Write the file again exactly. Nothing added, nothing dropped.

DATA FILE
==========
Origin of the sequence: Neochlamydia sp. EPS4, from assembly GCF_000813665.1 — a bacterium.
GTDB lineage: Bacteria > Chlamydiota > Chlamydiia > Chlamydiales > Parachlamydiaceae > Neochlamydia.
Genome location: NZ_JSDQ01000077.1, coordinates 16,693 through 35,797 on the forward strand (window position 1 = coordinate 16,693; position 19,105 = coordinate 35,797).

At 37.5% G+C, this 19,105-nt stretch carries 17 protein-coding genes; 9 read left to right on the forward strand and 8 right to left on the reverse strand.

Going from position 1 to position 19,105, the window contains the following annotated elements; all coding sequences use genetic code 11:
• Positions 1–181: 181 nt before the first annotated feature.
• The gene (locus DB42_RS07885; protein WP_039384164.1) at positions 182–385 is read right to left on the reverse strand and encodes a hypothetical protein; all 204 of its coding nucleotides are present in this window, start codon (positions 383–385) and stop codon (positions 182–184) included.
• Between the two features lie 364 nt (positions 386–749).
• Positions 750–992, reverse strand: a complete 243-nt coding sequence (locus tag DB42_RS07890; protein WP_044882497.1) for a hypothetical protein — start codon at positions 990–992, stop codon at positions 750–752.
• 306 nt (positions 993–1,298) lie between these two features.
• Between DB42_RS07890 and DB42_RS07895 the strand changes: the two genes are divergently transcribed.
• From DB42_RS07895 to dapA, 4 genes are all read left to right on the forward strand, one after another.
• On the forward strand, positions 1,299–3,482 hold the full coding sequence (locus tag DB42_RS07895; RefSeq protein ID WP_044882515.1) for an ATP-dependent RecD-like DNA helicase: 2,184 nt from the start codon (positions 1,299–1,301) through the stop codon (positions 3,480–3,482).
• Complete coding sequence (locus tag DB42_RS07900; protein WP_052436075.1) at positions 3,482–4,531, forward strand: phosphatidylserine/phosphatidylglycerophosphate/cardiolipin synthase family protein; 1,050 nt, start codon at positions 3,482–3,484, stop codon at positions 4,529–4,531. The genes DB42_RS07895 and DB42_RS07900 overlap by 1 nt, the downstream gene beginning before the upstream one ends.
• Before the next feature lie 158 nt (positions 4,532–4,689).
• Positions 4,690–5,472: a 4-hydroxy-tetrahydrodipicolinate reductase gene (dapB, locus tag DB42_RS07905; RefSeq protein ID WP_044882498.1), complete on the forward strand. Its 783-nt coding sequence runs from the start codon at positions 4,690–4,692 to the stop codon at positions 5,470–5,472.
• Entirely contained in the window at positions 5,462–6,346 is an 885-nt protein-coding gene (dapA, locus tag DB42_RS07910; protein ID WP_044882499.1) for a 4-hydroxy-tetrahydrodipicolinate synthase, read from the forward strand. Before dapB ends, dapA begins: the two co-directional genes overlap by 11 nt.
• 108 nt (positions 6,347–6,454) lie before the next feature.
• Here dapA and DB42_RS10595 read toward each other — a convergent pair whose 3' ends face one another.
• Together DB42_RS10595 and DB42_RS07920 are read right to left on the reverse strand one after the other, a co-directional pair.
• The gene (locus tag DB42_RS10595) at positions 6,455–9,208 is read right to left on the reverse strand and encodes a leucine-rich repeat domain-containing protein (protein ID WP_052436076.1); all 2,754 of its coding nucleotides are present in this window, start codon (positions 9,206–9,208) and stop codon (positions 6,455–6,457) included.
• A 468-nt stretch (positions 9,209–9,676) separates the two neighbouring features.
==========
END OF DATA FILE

Origin of the sequence: Neochlamydia sp. EPS4, from assembly GCF_000813665.1 — a bacterium.
GTDB lineage: Bacteria > Chlamydiota > Chlamydiia > Chlamydiales > Parachlamydiaceae > Neochlamydia.
Genome location: NZ_JSDQ01000077.1, coordinates 16,693 through 35,797 on the forward strand (window position 1 = coordinate 16,693; position 19,105 = coordinate 35,797).

At 37.5% G+C, this 19,105-nt stretch carries 17 protein-coding genes; 9 read left to right on the forward strand and 8 right to left on the reverse strand.

Going from position 1 to position 19,105, the window contains the following annotated elements; all coding sequences use genetic code 11:
• Positions 1–181: 181 nt before the first annotated feature.
• The gene (locus DB42_RS07885; protein WP_039384164.1) at positions 182–385 is read right to left on the reverse strand and encodes a hypothetical protein; all 204 of its coding nucleotides are present in this window, start codon (positions 383–385) and stop codon (positions 182–184) included.
• Between the two features lie 364 nt (positions 386–749).
• Positions 750–992, reverse strand: a complete 243-nt coding sequence (locus tag DB42_RS07890; protein WP_044882497.1) for a hypothetical protein — start codon at positions 990–992, stop codon at positions 750–752.
• 306 nt (positions 993–1,298) lie between these two features.
• Between DB42_RS07890 and DB42_RS07895 the strand changes: the two genes are divergently transcribed.
• From DB42_RS07895 to dapA, 4 genes are all read left to right on the forward strand, one after another.
• On the forward strand, positions 1,299–3,482 hold the full coding sequence (locus tag DB42_RS07895; RefSeq protein ID WP_044882515.1) for an ATP-dependent RecD-like DNA helicase: 2,184 nt from the start codon (positions 1,299–1,301) through the stop codon (positions 3,480–3,482).
• Complete coding sequence (locus tag DB42_RS07900; protein WP_052436075.1) at positions 3,482–4,531, forward strand: phosphatidylserine/phosphatidylglycerophosphate/cardiolipin synthase family protein; 1,050 nt, start codon at positions 3,482–3,484, stop codon at positions 4,529–4,531. The genes DB42_RS07895 and DB42_RS07900 overlap by 1 nt, the downstream gene beginning before the upstream one ends.
• Before the next feature lie 158 nt (positions 4,532–4,689).
• Positions 4,690–5,472: a 4-hydroxy-tetrahydrodipicolinate reductase gene (dapB, locus tag DB42_RS07905; RefSeq protein ID WP_044882498.1), complete on the forward strand. Its 783-nt coding sequence runs from the start codon at positions 4,690–4,692 to the stop codon at positions 5,470–5,472.
• Entirely contained in the window at positions 5,462–6,346 is an 885-nt protein-coding gene (dapA, locus tag DB42_RS07910; protein ID WP_044882499.1) for a 4-hydroxy-tetrahydrodipicolinate synthase, read from the forward strand. Before dapB ends, dapA begins: the two co-directional genes overlap by 11 nt.
• 108 nt (positions 6,347–6,454) lie before the next feature.
• Here dapA and DB42_RS10595 read toward each other — a convergent pair whose 3' ends face one another.
• Together DB42_RS10595 and DB42_RS07920 are read right to left on the reverse strand one after the other, a co-directional pair.
• The gene (locus tag DB42_RS10595) at positions 6,455–9,208 is read right to left on the reverse strand and encodes a leucine-rich repeat domain-containing protein (protein ID WP_052436076.1); all 2,754 of its coding nucleotides are present in this window, start codon (positions 9,206–9,208) and stop codon (positions 6,455–6,457) included.
• A 468-nt stretch (positions 9,209–9,676) separates the two neighbouring features.